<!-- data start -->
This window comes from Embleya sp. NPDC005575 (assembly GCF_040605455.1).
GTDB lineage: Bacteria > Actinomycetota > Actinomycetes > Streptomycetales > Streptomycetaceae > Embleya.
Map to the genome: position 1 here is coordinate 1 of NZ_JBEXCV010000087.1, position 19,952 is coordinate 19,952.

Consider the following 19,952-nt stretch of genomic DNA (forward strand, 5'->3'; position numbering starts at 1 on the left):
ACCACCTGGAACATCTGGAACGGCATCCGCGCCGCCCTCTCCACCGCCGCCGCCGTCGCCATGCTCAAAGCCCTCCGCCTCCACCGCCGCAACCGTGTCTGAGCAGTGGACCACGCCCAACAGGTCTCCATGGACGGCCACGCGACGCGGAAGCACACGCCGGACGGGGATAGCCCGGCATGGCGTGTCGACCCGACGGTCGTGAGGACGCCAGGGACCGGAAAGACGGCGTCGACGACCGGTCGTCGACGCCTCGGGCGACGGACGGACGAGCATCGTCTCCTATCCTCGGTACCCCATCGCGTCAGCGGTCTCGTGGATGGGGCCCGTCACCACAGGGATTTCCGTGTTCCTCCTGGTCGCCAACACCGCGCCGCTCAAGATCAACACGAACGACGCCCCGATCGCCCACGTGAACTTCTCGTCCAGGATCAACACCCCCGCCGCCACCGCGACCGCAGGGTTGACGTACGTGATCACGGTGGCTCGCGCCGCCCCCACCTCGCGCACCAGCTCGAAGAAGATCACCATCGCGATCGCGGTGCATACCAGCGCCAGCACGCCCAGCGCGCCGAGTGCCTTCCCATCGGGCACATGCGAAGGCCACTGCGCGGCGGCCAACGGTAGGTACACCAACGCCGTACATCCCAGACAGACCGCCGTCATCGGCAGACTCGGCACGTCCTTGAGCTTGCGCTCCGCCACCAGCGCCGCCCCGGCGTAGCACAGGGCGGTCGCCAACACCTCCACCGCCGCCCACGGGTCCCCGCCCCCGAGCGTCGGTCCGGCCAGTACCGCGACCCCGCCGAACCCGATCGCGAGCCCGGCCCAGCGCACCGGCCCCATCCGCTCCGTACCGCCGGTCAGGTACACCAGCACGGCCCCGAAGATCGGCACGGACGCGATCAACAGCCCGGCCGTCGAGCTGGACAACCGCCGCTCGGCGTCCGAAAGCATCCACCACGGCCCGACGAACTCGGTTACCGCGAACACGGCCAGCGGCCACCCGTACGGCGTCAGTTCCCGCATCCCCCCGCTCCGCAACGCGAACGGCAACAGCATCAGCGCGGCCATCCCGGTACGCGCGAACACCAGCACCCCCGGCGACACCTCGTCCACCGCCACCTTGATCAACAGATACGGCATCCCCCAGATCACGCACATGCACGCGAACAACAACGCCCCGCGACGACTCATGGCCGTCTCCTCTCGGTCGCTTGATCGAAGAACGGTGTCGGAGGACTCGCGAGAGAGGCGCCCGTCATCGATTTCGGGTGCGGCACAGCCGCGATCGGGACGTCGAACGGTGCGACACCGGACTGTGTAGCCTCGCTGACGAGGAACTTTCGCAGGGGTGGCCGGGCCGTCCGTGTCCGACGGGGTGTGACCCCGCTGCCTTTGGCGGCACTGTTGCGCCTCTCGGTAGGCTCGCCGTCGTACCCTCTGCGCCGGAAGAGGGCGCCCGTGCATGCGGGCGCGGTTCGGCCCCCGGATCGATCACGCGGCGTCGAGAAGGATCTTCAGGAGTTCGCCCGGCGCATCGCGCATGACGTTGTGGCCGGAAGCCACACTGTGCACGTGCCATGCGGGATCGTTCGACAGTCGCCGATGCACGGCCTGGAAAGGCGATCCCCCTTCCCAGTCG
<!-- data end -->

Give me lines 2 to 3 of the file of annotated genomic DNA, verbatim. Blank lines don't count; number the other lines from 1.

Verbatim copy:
GTDB lineage: Bacteria > Actinomycetota > Actinomycetes > Streptomycetales > Streptomycetaceae > Embleya.
Map to the genome: position 1 here is coordinate 1 of NZ_JBEXCV010000087.1, position 19,952 is coordinate 19,952.